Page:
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Average gas bills to drop under final revenue reset

31 May 2017

The Commerce Commission has released its final decisions on the default price-quality paths (DPP) for gas pipeline services. These paths set the revenues and minimum quality standards that the four gas distributors and one gas transmission business must comply with for the five-year regulatory period beginning 1 October 2017.

The Commission has decided that the maximum revenues regulated gas pipeline businesses (GPBs) can recover from users of gas pipeline services will decrease by around 13% or $33 million a year compared with current revenue allowances. The Commission estimates that the pass through of this price reset will reduce average household consumer bills for gas consumption by approximately 6% in 2017/18. The exact price impact will vary for consumers across different regions.

The Commission considers that, with these allowed revenues, GPBs will be able to maintain the quality and reliability of the services they provide.  

Deputy Chair Sue Begg said that while the primary driver for the reduced revenue limits was a lower cost of capital, the Commission had also focused on setting price paths that were more tailored to each GPBs’ particular circumstances.

“By basing our assessment on the businesses’ own asset management plans we have been able to better ensure that the maximum revenues set meet their individual investment needs and operating costs. This means we are in a better position to ensure consumers are charged prices that are aligned with the reasonable cost of the services they receive,” Ms Begg said.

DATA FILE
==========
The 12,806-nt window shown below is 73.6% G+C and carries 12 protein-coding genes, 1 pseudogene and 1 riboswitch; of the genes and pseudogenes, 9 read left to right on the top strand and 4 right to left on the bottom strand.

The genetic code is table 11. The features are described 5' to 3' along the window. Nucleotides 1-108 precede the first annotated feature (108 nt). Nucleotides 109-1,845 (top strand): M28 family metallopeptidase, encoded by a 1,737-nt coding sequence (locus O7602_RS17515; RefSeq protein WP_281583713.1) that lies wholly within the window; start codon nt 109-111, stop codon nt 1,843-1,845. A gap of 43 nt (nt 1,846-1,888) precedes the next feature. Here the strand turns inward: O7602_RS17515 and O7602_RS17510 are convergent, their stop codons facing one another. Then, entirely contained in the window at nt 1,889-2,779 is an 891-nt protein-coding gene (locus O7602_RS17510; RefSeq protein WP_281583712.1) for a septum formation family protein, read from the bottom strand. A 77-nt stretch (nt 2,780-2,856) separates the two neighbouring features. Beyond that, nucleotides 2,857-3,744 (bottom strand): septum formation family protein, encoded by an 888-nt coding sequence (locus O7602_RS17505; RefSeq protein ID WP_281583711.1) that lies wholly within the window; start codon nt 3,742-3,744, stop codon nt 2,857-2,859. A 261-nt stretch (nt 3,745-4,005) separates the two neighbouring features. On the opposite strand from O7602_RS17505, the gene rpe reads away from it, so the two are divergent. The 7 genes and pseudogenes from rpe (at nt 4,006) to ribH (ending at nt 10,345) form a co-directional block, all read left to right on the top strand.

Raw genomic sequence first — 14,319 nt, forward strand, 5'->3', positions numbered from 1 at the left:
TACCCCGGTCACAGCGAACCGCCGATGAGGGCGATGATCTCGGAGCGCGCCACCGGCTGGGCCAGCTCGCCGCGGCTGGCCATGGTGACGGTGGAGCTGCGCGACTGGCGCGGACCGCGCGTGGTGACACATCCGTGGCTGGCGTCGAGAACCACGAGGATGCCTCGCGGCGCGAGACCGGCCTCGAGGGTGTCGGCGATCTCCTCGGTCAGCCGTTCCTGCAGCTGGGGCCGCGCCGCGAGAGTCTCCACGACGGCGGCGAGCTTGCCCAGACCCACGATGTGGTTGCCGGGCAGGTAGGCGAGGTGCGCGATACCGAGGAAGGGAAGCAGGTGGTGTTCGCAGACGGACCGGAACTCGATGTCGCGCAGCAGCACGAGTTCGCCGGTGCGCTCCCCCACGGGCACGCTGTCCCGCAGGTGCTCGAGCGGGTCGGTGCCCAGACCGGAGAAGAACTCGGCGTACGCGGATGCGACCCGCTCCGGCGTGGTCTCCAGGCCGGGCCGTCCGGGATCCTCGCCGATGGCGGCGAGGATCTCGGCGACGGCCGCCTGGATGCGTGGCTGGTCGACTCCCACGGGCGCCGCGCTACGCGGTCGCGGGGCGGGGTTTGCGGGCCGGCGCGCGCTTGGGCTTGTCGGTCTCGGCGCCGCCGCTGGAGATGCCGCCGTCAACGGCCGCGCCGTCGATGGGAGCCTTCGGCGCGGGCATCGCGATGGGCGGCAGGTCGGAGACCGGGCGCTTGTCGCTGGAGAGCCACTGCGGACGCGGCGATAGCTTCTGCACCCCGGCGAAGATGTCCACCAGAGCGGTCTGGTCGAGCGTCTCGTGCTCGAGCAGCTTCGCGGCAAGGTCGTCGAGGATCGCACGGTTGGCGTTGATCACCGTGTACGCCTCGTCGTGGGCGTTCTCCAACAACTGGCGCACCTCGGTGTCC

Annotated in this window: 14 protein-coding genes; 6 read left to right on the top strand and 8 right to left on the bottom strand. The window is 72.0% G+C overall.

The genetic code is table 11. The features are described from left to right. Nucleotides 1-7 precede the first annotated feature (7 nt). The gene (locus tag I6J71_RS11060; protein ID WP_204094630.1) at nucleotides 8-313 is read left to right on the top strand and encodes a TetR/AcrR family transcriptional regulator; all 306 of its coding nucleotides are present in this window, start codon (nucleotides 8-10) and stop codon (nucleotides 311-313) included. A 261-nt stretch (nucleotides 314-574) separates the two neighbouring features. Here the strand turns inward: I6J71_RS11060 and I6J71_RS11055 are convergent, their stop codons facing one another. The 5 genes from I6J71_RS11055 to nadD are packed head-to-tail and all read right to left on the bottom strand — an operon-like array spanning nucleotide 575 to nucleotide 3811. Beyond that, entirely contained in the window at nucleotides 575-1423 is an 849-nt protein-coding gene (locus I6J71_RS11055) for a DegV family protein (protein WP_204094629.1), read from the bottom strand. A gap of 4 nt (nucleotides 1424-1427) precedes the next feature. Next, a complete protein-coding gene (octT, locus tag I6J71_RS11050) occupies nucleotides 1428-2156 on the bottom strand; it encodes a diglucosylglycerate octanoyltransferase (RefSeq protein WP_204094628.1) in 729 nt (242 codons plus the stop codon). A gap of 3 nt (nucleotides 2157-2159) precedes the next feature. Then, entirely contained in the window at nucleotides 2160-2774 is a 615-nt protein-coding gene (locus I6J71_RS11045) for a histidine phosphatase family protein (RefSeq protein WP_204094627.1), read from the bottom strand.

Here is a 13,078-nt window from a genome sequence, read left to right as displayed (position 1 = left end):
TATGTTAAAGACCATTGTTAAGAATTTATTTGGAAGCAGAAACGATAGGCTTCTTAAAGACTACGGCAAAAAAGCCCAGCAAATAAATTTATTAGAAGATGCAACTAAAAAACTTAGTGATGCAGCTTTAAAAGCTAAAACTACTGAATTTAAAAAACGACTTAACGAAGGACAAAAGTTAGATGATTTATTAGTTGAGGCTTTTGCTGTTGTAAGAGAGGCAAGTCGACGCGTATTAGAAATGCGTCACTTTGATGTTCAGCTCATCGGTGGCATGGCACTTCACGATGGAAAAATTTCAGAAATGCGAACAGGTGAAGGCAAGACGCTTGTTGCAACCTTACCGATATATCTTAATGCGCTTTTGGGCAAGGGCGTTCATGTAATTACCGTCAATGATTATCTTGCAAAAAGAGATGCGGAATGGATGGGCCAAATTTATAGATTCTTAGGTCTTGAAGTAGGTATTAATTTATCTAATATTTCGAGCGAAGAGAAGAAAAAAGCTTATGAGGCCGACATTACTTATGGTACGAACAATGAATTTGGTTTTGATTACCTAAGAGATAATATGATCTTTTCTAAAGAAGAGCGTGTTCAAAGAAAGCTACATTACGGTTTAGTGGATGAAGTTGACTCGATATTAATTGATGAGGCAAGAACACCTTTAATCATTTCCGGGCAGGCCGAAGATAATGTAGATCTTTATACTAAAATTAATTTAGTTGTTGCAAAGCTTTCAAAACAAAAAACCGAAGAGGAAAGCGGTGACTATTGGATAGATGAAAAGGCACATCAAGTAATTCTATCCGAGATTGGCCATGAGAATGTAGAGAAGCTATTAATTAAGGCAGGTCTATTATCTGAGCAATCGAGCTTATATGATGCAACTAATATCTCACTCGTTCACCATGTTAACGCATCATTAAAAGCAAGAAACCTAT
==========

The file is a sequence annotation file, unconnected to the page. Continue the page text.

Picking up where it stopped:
“Following our draft decisions in February, we received further evidence from the GPBs regarding their forecast costs. We have increased our expenditure allowances for Vector’s distribution business and First Gas’ distribution and transmission businesses compared with our draft decisions. The most significant change has been our acceptance of additional investment by First Gas to maintain the integrity and resilience of its transmission network.”

As noted in the draft decisions, the Commission has not included the expenditure that First Gas forecasts will be needed to future-proof the transmission pipeline at White Cliffs in Taranaki. It is anticipated this project will be addressed separately under a customised price-quality path.

In its final decisions the Commission confirmed its draft decision to introduce a new quality standard for gas transmission businesses focused on maintaining the reliability of the current network. The quality standard requires First Gas to maintain an uninterrupted gas transmission service at all times. This reflects that, while rare, interruptions in gas transmission can have a large impact when they occur.

The final decision and an infographic detailing the revenue changes for each GPB by region can be found on the Commission’s website.


What are price-quality paths?